I definitely used library resources a lot for this paper. The most important resource by far was Mad men, Mad World: Sex, Politics, Style, and the 1960s a book of Mad Men criticism edited by UIUC faculty. It was really cool that I got to join in this dialog with my paper and I was lucky enough to have the editors (Lauren Goodlad and Lilya Kaganovsky) on the reading committee for my thesis. I also used online library catalog a lot to find articles and books that were cited in essays that I found especially helpful.

What kind of feedback did you receive during the peer review or editing process? Do you feel that helped your writing?

I had a really great experience writing the paper because I had a thorough peer- editing process. I met with my faculty advisor nearly once a week (my advisor was Siobhan Somerville) and she was such a helpful and supportive source for me—we made a detailed timeline and I had a new draft for her feedback once every two weeks. I also took advantage of some of the peer-editing roundtables held by Re:Search, where the authors and board members updated each other on their writing and editing processes and we were able to give each other feedback and suggestions.

Has publishing your paper helped you in your coursework? What about in other areas?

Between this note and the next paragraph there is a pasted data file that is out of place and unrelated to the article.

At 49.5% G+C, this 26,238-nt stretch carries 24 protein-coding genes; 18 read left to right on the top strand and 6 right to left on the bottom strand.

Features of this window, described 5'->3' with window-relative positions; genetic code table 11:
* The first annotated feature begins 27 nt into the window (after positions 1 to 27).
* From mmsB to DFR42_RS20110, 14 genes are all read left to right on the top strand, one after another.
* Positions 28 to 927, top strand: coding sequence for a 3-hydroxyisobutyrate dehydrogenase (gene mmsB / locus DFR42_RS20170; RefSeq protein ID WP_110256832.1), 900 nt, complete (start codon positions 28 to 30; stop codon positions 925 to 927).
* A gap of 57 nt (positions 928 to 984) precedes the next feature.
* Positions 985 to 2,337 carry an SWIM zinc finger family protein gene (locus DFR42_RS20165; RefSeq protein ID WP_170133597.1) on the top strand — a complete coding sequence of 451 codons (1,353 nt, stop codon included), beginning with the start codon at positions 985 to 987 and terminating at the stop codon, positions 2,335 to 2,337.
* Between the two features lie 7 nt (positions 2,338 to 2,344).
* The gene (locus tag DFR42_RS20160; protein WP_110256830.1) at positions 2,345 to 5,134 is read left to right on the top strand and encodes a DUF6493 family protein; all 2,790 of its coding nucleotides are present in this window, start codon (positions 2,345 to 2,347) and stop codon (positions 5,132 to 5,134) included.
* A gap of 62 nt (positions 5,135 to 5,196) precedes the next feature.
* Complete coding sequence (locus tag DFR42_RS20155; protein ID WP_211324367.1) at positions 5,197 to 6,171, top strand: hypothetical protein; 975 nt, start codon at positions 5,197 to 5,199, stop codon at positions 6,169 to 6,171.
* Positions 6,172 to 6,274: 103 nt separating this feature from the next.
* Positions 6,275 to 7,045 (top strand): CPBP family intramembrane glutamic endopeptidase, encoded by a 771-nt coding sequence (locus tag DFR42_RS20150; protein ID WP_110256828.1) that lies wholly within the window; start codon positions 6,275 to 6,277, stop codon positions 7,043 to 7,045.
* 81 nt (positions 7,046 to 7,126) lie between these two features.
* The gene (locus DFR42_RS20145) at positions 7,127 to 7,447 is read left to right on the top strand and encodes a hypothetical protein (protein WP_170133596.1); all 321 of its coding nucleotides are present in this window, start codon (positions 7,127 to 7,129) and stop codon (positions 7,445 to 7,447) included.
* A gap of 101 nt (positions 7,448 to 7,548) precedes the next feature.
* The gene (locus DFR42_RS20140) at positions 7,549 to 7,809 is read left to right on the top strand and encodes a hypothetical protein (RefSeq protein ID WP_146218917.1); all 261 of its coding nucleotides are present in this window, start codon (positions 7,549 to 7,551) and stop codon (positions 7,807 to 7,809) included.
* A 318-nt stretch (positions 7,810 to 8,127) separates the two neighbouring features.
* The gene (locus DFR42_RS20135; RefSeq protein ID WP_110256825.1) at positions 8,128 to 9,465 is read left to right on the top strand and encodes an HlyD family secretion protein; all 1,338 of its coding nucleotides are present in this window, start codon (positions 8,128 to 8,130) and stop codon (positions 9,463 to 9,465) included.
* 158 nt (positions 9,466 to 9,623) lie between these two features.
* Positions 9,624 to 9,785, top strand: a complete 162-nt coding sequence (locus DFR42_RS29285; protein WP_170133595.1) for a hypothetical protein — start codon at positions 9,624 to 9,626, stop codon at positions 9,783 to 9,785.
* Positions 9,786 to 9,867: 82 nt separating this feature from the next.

Publishing my paper definitely gave me thicker skin as a writer and made me realize how much work goes into publishing an article. Even though my paper was about 20 pages I honestly think I wrote and reworked around 50+ pages of initial material. The hardest part was letting go of the pages that didn’t work anymore because it felt like I was back at square one a lot of the times but in the long-run this editing made the final product so much more cohesive. I have a way easier time drafting because I know how much time and effort goes into a final draft—I’m more likely to take my time with an assignment or paper now then I was a few years ago.

Do you have any advice for students who may be interested in publishing their work but not know where start?

Don’t be afraid to research and write about your passions even if they don’t seem to be the most “scholarly”. I would never write an article about Chaucer or Shakespeare (no offense to those scholars) because that’s not for me but I could write dozens of pages about my favorite television shows. In undergrad I found a way to write about Homeland, The Newsroom, Mad Men, and The Daily Show and more. My professors were all very receptive to my ideas because I was passionate about them.

Read Mary’s paper “Indecent Proposals: A Historical Reading of Sexual Politics in Mad Men in the Spring 2014 issue of Re:Search.

Google Scholar: Setting Up a Citations Profile and Understanding the Impact Factor